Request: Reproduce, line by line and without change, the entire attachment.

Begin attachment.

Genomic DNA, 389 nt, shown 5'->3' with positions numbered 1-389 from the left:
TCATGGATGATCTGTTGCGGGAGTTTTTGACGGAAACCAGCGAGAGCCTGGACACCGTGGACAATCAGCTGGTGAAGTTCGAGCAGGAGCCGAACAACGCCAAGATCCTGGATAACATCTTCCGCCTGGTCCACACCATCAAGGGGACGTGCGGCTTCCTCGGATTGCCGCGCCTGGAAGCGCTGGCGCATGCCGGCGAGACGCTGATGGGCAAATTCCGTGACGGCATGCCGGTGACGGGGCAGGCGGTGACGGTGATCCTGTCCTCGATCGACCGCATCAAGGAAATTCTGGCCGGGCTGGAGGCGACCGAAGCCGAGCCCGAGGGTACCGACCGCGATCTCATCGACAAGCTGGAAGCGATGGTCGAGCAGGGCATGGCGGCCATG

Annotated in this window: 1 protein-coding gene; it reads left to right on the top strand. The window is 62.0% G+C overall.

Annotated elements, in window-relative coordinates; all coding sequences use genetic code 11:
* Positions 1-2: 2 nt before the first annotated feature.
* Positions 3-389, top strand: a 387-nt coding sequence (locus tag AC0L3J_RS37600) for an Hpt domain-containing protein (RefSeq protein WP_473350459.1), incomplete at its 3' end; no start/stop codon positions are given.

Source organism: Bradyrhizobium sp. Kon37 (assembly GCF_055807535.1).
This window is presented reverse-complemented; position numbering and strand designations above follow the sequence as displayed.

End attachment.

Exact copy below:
Genomic DNA, 389 nt, shown 5'->3' with positions numbered 1-389 from the left:
TCATGGATGATCTGTTGCGGGAGTTTTTGACGGAAACCAGCGAGAGCCTGGACACCGTGGACAATCAGCTGGTGAAGTTCGAGCAGGAGCCGAACAACGCCAAGATCCTGGATAACATCTTCCGCCTGGTCCACACCATCAAGGGGACGTGCGGCTTCCTCGGATTGCCGCGCCTGGAAGCGCTGGCGCATGCCGGCGAGACGCTGATGGGCAAATTCCGTGACGGCATGCCGGTGACGGGGCAGGCGGTGACGGTGATCCTGTCCTCGATCGACCGCATCAAGGAAATTCTGGCCGGGCTGGAGGCGACCGAAGCCGAGCCCGAGGGTACCGACCGCGATCTCATCGACAAGCTGGAAGCGATGGTCGAGCAGGGCATGGCGGCCATG

Annotated in this window: 1 protein-coding gene; it reads left to right on the top strand. The window is 62.0% G+C overall.

Annotated elements, in window-relative coordinates; all coding sequences use genetic code 11:
* Positions 1-2: 2 nt before the first annotated feature.
* Positions 3-389, top strand: a 387-nt coding sequence (locus tag AC0L3J_RS37600) for an Hpt domain-containing protein (RefSeq protein WP_473350459.1), incomplete at its 3' end; no start/stop codon positions are given.

Source organism: Bradyrhizobium sp. Kon37 (assembly GCF_055807535.1).
This window is presented reverse-complemented; position numbering and strand designations above follow the sequence as displayed.